By Malia Rulon Herman
Two New Jersey lawmakers who have long fought human trafficking said Thursday that in light of the massive prostitution ring uncovered in Lakewood, they would redouble efforts to call attention to the growing problem.
Republican Sen. Jeff Chiesa, who has worked on human trafficking cases in his former job as the state's attorney general, said he's talking to both Democrats and Republicans about what more can be done legislatively to combat trafficking.
"I think law enforcement does need more tools," Chiesa said. "We need to be better prepared to go after these cases."
Republican Rep. Chris Smith, the primary author of the Trafficking Victims Protection Act of 2000, which was reauthorized this past March, said he's always "looking to see if we can create a better tool box" for law enforcement.
The Trafficking Victims Protection Act gave law enforcement officials more power to go after individuals suspected of trafficking -- and created a rating system to hold countries accountable for being lax on the issue.
Smith said Thursday that he's in the midst of talking to airlines and other transportation officials about stepping up the training of flight attendants, bus drivers and others on what to look for when a person is being transported against their will.
"Every trafficked person at some point is transported somewhere," Smith said. "If you spot something that doesn't look right, say something."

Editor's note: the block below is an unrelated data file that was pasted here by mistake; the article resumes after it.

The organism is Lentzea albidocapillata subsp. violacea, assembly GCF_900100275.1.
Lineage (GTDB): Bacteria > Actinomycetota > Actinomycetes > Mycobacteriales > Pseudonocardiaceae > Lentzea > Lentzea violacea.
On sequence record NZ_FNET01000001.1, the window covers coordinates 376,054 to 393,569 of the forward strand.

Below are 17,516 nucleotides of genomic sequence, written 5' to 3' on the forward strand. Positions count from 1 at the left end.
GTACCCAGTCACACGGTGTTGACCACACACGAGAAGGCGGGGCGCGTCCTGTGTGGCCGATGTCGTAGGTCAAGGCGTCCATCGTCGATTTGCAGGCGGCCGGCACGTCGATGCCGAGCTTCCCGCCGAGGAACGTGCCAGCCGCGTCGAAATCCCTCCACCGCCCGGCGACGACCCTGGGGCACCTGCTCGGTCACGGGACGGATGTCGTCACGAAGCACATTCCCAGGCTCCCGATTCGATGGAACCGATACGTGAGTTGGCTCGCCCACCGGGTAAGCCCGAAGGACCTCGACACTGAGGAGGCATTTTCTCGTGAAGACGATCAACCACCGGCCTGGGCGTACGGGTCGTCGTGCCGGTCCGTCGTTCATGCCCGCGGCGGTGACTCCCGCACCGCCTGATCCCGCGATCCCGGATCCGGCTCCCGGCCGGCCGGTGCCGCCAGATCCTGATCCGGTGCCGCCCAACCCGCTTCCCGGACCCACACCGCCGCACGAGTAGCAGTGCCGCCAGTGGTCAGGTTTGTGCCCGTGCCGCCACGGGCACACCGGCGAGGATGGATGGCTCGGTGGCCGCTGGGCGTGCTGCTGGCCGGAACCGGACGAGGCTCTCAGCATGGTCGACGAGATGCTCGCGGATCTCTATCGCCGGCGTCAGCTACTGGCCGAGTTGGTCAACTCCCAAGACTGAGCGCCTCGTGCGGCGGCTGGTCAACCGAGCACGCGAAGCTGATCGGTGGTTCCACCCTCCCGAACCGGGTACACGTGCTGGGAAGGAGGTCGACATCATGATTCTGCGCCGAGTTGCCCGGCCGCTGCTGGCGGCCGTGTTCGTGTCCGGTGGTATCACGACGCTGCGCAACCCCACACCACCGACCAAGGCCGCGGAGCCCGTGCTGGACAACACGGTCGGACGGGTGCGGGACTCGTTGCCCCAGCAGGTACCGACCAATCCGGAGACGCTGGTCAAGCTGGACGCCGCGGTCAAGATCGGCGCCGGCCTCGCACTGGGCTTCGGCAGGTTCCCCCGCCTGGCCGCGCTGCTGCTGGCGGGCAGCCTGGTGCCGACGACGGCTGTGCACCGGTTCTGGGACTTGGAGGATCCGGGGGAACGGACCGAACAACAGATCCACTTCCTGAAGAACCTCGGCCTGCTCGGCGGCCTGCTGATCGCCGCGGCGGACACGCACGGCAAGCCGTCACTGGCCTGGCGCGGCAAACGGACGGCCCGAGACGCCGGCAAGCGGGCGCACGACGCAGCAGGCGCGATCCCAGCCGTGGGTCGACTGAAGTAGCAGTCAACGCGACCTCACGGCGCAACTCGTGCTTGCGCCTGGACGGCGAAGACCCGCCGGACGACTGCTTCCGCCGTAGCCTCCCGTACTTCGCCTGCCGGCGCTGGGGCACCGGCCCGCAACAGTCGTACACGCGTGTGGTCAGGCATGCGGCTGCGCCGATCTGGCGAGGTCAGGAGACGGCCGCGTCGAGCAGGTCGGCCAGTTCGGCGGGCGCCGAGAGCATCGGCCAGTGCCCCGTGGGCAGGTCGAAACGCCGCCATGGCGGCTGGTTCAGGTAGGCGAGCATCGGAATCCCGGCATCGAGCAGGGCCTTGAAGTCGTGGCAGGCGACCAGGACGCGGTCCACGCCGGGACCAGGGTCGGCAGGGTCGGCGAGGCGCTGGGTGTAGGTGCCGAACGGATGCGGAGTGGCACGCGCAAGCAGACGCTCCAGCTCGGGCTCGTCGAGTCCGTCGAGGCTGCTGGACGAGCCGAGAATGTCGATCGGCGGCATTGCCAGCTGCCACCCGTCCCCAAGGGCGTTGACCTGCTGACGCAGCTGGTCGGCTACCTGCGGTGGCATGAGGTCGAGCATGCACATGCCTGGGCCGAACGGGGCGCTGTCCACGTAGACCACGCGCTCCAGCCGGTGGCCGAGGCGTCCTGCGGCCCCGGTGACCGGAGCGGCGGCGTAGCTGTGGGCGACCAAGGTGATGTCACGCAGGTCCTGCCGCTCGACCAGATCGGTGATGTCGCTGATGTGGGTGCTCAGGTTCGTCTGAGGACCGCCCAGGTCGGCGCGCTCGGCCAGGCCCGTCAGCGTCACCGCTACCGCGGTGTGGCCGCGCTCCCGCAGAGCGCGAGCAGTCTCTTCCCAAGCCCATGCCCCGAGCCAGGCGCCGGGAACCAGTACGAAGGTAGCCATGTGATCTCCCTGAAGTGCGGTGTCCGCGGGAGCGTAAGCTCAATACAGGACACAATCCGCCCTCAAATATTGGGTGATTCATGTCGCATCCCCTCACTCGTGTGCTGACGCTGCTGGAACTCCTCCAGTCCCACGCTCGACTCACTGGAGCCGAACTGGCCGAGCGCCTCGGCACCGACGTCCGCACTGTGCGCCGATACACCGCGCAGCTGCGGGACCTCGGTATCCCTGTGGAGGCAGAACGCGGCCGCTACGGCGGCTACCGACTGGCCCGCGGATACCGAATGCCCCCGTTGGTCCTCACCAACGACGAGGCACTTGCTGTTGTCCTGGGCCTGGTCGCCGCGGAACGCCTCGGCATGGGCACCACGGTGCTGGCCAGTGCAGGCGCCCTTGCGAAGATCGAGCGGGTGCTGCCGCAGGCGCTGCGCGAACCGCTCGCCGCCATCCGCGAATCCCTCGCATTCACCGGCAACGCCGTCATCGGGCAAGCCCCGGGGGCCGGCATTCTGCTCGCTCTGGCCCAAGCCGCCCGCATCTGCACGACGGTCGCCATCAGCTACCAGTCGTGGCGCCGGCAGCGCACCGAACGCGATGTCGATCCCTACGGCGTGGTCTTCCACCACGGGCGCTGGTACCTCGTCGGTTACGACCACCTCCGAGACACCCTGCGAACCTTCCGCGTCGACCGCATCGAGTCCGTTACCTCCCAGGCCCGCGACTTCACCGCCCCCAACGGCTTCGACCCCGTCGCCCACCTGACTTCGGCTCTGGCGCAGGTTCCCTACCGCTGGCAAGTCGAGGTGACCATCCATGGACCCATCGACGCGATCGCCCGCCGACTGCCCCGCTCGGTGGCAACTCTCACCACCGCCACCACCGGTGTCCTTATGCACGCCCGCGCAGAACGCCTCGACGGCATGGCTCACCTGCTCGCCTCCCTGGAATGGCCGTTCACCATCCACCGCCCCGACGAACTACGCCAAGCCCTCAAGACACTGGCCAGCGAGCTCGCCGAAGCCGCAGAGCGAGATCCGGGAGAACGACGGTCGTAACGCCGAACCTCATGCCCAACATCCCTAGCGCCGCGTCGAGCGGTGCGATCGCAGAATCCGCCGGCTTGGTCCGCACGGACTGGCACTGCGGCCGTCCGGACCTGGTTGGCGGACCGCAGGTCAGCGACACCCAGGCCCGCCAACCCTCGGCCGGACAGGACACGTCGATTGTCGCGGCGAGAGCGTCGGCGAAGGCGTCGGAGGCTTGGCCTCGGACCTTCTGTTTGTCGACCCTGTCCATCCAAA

New Jersey law enforcement officials announced Thursday the arrest of a Lakewood man who has been charged with operating several brothels in the township and employing dozens of women lured to the country from Mexico with false promises of jobs as house cleaners or babysitters.
Read more: Lakewood man charged with operating brothels, employing dozens of women.
Jose Cruz Romero-Flores, 38, aka "Chato," and his girlfriend Odulia Bedran Trejo, 22, were arrested last week. Four associates, three of them from Lakewood, were also arrested. Romero-Flores, the alleged ringleader, is charged with first-degree human trafficking, second-degree promoting organized street crime and third-degree promoting prostitution.
Both Chiesa and Smith warned that large sporting events, like wrestling matches or the Super Bowl, tend to draw prostitution rings to the area. With New Jersey set to host the next Super Bowl, they said efforts should be focused on getting information out to the public about what to look for.
"If we can get the whole world on the same page on that, it's one of my dreams," Smith said.
Chiesa said that that human trafficking is the one issue -- aside from Superstorm Sandy relief -- that he's hoping to make the most difference on during his brief tenure.
"I'm trying to balance the realistic short time I'm here with what I see is a very critical issue," Chiesa said, adding that he's been talking to colleagues about possible legislation that would give law enforcement officials more tools to pursue cases like the Lakewood one.
He also is focusing his efforts on talking to large companies, Internet providers and schools about the issue.
"I'm going to spend the Fall going to schools and other places talking about it," Chiesa said.
His term ends in October when a special election will be held to elect a successor to the late Sen. Frank Lautenberg.